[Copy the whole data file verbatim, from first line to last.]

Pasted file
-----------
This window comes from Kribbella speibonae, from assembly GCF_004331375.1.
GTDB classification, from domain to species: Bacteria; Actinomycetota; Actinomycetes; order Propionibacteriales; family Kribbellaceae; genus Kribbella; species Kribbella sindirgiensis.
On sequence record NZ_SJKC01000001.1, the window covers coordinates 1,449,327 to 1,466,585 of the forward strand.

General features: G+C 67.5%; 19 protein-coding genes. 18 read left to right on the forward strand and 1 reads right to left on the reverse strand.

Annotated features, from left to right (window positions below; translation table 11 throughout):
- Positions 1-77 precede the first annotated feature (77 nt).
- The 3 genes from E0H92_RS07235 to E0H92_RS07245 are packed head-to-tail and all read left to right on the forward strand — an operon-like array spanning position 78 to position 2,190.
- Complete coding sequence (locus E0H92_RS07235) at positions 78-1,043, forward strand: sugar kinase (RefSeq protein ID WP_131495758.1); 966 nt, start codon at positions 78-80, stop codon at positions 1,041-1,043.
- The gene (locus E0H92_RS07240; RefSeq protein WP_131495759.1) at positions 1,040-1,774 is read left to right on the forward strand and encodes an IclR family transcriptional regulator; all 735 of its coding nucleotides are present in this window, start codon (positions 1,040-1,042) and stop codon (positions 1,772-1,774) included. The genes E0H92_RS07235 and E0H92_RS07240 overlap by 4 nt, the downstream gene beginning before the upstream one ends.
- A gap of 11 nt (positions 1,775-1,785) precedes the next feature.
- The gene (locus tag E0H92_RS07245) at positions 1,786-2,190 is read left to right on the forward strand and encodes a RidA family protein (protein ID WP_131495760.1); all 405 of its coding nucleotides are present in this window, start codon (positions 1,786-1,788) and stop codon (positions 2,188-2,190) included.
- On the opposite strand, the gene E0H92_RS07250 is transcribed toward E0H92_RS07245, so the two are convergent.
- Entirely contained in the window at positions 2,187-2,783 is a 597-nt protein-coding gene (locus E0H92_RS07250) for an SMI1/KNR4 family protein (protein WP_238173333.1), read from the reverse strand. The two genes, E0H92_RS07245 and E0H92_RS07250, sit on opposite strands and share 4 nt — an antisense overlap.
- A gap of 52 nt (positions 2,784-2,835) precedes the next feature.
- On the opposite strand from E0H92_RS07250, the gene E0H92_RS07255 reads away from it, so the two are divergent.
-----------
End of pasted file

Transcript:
This window comes from Kribbella speibonae, from assembly GCF_004331375.1.
GTDB classification, from domain to species: Bacteria; Actinomycetota; Actinomycetes; order Propionibacteriales; family Kribbellaceae; genus Kribbella; species Kribbella sindirgiensis.
On sequence record NZ_SJKC01000001.1, the window covers coordinates 1,449,327 to 1,466,585 of the forward strand.

General features: G+C 67.5%; 19 protein-coding genes. 18 read left to right on the forward strand and 1 reads right to left on the reverse strand.

Annotated features, from left to right (window positions below; translation table 11 throughout):
- Positions 1-77 precede the first annotated feature (77 nt).
- The 3 genes from E0H92_RS07235 to E0H92_RS07245 are packed head-to-tail and all read left to right on the forward strand — an operon-like array spanning position 78 to position 2,190.
- Complete coding sequence (locus E0H92_RS07235) at positions 78-1,043, forward strand: sugar kinase (RefSeq protein ID WP_131495758.1); 966 nt, start codon at positions 78-80, stop codon at positions 1,041-1,043.
- The gene (locus E0H92_RS07240; RefSeq protein WP_131495759.1) at positions 1,040-1,774 is read left to right on the forward strand and encodes an IclR family transcriptional regulator; all 735 of its coding nucleotides are present in this window, start codon (positions 1,040-1,042) and stop codon (positions 1,772-1,774) included. The genes E0H92_RS07235 and E0H92_RS07240 overlap by 4 nt, the downstream gene beginning before the upstream one ends.
- A gap of 11 nt (positions 1,775-1,785) precedes the next feature.
- The gene (locus tag E0H92_RS07245) at positions 1,786-2,190 is read left to right on the forward strand and encodes a RidA family protein (protein ID WP_131495760.1); all 405 of its coding nucleotides are present in this window, start codon (positions 1,786-1,788) and stop codon (positions 2,188-2,190) included.
- On the opposite strand, the gene E0H92_RS07250 is transcribed toward E0H92_RS07245, so the two are convergent.
- Entirely contained in the window at positions 2,187-2,783 is a 597-nt protein-coding gene (locus E0H92_RS07250) for an SMI1/KNR4 family protein (protein WP_238173333.1), read from the reverse strand. The two genes, E0H92_RS07245 and E0H92_RS07250, sit on opposite strands and share 4 nt — an antisense overlap.
- A gap of 52 nt (positions 2,784-2,835) precedes the next feature.
- On the opposite strand from E0H92_RS07250, the gene E0H92_RS07255 reads away from it, so the two are divergent.